There remains one more twist to this story. Earlier, it was mentioned that a sharp rise in autism prevalence was observed at the end of the 1970s. It turns out that the same can be said for obesity. That is, the rates of both autism and obesity among Westerners seem to have taken off around the same time — the end of the 1970s. This may seem like a simple coincidence (and it very well might be) but consider this: it was during the 1970s that Westerns began to adopt a diet rich in processed foods, sugar-sweetened drinks and a mostly sedentary lifestyle (11). That’s important here because, as we have spoken about in previous blogs, it’s already very well appreciated that our gut bacteria influence our weight (You can read that blog here: http://www.thegutguys.com/myhealth/category/obesity).
Given that our gut bacteria have already been shown to influence weight, and given that autism prevalence spiked once the Western diet was introduced in the late 1970s, is it too far-fetched to assume that they also contribute to autism? Has our adoption of the Western diet molded a “bad” microbiome conducive to both obesity and autism? Although further research is required to fully understand the answer to that question, it definitely deserves its fair share of discussion, as autism prevalence among our children continues to increase at an alarming rate.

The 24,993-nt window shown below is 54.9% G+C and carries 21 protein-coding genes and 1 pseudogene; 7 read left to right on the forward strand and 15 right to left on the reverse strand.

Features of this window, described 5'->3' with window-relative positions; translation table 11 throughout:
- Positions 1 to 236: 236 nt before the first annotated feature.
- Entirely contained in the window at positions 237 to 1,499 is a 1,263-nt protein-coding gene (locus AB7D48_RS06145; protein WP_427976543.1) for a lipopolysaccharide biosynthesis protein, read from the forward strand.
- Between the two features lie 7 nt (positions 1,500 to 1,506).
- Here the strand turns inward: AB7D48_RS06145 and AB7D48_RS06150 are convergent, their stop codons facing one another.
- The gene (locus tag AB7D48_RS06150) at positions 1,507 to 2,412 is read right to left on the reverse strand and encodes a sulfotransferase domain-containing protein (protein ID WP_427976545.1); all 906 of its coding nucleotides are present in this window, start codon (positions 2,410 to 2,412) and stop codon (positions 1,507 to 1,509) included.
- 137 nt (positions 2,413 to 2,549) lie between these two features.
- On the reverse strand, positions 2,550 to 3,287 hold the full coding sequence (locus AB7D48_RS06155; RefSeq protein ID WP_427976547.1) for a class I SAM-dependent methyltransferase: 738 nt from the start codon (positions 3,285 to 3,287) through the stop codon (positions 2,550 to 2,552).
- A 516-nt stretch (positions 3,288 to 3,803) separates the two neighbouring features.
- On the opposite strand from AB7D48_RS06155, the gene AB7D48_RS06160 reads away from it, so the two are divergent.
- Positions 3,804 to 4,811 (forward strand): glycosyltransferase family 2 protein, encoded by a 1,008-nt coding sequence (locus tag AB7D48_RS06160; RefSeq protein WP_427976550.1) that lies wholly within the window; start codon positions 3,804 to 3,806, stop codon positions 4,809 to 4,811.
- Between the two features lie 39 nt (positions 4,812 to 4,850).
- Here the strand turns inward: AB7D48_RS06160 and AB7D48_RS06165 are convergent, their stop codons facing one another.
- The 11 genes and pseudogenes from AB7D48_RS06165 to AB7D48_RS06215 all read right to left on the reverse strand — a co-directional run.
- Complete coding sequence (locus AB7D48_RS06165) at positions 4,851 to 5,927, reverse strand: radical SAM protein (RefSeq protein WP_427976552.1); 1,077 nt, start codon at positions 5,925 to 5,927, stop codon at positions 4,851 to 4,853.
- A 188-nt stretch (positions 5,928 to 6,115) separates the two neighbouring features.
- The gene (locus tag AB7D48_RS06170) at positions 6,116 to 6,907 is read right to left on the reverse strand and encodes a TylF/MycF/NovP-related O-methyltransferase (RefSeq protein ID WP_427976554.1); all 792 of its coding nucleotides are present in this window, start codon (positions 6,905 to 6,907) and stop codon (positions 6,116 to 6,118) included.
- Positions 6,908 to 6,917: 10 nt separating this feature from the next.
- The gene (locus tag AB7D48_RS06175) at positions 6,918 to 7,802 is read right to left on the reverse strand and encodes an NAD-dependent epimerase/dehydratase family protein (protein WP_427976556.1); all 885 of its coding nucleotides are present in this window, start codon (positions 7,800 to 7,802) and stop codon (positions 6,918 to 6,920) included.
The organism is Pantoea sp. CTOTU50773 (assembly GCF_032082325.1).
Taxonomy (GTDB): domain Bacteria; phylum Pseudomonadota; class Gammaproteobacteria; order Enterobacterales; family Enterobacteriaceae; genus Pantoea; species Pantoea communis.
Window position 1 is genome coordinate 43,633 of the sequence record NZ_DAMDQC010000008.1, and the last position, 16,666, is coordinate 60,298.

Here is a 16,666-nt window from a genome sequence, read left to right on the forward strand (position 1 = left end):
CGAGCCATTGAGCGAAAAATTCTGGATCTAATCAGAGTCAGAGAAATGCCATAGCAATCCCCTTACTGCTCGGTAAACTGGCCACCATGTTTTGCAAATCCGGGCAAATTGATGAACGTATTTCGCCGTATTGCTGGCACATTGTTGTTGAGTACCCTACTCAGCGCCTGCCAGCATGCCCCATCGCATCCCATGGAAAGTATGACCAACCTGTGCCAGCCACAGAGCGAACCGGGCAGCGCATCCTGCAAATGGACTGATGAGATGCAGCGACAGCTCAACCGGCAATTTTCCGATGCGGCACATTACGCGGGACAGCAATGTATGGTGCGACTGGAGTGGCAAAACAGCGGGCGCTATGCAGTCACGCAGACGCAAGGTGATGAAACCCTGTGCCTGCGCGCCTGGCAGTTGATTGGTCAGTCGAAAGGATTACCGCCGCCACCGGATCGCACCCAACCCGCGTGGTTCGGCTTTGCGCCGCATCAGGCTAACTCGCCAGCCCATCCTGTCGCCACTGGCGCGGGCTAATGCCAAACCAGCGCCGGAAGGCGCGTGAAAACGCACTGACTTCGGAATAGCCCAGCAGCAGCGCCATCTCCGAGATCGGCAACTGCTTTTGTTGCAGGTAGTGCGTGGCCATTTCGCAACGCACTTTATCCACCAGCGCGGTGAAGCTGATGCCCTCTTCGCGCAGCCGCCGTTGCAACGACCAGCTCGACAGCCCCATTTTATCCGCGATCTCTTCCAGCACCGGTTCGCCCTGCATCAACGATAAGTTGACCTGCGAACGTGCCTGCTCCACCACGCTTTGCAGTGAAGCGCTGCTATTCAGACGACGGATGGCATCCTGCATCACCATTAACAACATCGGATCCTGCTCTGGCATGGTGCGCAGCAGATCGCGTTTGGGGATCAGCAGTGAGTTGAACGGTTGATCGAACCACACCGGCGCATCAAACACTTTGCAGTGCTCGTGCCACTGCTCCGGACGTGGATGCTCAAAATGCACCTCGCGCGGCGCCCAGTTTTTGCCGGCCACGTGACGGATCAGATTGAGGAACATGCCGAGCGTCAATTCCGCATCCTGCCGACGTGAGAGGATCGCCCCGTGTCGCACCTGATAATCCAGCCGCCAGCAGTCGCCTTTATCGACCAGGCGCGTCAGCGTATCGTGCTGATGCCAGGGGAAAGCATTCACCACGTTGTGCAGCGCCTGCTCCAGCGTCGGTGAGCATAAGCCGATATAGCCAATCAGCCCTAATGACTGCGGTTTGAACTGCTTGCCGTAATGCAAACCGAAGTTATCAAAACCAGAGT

1. Muir, H. 2003. Einstein and Newton showed signs of autism. In New Scientist.
2. Wilson, M. 1993. DSM-III and the transformation of American psychiatry: a history. Am. J. Psychiatry 150: 399-410.
3. Centers for Disease Control and Prevention. 2012. Autism Spectrum Disorder — Data & Statistics.